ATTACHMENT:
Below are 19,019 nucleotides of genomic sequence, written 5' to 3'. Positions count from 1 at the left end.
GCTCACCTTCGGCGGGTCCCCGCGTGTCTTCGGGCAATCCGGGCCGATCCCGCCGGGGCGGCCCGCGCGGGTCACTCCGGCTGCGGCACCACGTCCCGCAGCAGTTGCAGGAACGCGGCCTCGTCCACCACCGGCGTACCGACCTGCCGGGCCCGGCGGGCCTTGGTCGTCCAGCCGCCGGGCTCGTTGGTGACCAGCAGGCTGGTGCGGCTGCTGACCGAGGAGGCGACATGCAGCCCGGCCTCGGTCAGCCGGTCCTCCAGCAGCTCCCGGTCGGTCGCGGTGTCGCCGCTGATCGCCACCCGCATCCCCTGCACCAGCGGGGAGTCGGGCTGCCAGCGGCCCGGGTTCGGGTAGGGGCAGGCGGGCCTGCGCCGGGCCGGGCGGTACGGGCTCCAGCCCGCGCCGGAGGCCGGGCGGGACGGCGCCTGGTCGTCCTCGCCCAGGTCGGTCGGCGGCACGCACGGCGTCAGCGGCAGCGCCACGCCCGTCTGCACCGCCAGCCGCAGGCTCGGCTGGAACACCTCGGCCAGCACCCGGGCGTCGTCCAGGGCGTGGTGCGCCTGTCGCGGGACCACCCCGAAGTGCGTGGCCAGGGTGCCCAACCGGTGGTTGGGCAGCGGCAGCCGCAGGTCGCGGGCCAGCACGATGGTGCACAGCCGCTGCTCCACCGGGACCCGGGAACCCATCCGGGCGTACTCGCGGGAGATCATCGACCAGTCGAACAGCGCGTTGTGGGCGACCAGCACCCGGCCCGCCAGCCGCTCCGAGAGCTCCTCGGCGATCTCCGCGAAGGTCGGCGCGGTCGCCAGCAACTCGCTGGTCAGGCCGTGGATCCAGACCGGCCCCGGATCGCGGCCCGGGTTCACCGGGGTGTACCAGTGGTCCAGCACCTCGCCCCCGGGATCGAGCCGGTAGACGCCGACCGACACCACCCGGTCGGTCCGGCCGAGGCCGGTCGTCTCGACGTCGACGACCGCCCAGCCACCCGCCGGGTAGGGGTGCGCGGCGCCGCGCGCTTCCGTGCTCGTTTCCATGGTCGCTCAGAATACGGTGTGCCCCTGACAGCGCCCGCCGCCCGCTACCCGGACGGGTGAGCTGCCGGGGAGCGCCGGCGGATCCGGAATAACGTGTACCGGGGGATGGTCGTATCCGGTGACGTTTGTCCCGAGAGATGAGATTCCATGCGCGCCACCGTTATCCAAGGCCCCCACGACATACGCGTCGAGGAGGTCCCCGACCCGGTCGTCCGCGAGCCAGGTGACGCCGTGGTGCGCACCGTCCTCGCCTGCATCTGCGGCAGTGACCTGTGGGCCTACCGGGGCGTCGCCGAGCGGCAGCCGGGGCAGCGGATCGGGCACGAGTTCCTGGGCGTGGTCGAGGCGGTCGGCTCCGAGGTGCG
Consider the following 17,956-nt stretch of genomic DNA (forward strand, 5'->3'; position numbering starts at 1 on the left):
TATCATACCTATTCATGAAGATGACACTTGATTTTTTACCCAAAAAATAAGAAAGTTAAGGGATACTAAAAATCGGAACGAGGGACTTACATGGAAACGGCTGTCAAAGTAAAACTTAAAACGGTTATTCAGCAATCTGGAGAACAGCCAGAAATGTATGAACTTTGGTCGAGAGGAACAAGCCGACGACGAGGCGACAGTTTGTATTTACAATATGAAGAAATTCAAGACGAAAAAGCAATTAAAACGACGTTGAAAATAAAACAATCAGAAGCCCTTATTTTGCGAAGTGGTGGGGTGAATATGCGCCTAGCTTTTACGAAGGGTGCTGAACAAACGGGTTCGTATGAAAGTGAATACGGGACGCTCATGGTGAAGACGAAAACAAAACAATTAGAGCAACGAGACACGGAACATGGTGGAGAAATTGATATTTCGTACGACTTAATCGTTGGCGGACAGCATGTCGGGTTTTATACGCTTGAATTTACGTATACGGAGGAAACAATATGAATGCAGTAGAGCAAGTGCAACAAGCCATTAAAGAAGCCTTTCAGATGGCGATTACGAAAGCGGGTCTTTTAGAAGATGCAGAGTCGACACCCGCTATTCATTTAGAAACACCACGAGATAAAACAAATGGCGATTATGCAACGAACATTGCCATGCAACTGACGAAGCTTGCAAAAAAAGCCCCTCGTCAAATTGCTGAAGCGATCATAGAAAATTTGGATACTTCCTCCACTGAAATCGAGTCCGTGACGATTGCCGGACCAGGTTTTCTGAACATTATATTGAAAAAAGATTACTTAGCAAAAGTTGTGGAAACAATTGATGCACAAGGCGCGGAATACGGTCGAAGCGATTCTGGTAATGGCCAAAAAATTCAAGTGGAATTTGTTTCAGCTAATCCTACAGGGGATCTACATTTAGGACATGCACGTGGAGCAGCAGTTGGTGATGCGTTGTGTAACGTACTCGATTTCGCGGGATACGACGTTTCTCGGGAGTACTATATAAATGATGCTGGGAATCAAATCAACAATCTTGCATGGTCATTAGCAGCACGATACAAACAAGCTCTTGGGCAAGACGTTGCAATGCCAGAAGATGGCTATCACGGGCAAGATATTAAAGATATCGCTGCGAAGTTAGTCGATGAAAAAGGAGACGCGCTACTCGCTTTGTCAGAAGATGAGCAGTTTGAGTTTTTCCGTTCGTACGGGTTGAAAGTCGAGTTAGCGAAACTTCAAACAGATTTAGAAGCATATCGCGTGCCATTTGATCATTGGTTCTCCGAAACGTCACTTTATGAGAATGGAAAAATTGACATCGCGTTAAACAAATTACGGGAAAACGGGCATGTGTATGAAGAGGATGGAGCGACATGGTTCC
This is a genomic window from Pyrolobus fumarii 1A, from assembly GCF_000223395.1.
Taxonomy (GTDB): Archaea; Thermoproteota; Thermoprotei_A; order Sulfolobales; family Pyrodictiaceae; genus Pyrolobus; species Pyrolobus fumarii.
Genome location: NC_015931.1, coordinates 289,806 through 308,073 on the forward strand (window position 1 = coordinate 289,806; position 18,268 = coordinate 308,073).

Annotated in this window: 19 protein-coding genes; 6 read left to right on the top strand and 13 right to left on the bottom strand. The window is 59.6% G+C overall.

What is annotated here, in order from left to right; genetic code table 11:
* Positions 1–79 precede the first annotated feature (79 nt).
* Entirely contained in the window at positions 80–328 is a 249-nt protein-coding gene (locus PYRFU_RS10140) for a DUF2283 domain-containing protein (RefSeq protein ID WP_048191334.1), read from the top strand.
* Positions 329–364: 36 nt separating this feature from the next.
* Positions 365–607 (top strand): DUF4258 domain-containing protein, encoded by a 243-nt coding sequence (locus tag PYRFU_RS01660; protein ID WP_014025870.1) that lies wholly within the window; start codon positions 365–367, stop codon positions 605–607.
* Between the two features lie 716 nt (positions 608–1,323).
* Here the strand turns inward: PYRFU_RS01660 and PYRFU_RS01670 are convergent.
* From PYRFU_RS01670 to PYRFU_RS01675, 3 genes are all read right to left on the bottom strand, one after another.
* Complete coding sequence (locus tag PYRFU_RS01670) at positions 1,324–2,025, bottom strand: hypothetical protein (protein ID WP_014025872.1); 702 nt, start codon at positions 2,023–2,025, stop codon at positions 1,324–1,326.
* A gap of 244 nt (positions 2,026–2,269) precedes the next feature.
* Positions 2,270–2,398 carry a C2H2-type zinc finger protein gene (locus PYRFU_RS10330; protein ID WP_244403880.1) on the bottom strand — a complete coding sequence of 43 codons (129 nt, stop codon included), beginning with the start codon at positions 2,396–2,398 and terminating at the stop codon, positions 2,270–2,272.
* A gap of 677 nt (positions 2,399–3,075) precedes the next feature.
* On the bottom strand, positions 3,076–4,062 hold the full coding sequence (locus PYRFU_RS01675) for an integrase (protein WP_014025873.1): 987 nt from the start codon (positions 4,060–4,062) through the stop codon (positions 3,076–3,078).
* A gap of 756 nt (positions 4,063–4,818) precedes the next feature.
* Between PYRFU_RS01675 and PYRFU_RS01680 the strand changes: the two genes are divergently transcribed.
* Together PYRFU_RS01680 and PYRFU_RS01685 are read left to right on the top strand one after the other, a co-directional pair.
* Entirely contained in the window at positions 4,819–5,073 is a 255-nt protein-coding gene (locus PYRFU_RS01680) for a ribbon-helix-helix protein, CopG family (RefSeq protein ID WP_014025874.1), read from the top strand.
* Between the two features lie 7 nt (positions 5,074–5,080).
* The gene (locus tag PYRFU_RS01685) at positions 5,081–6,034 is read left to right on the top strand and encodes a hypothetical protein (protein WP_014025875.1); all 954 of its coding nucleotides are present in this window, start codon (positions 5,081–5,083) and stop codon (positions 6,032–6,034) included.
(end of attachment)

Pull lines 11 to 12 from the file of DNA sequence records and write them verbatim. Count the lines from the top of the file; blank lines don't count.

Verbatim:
* Entirely contained in the window at positions 80–328 is a 249-nt protein-coding gene (locus PYRFU_RS10140) for a DUF2283 domain-containing protein (RefSeq protein ID WP_048191334.1), read from the top strand.
* Positions 329–364: 36 nt separating this feature from the next.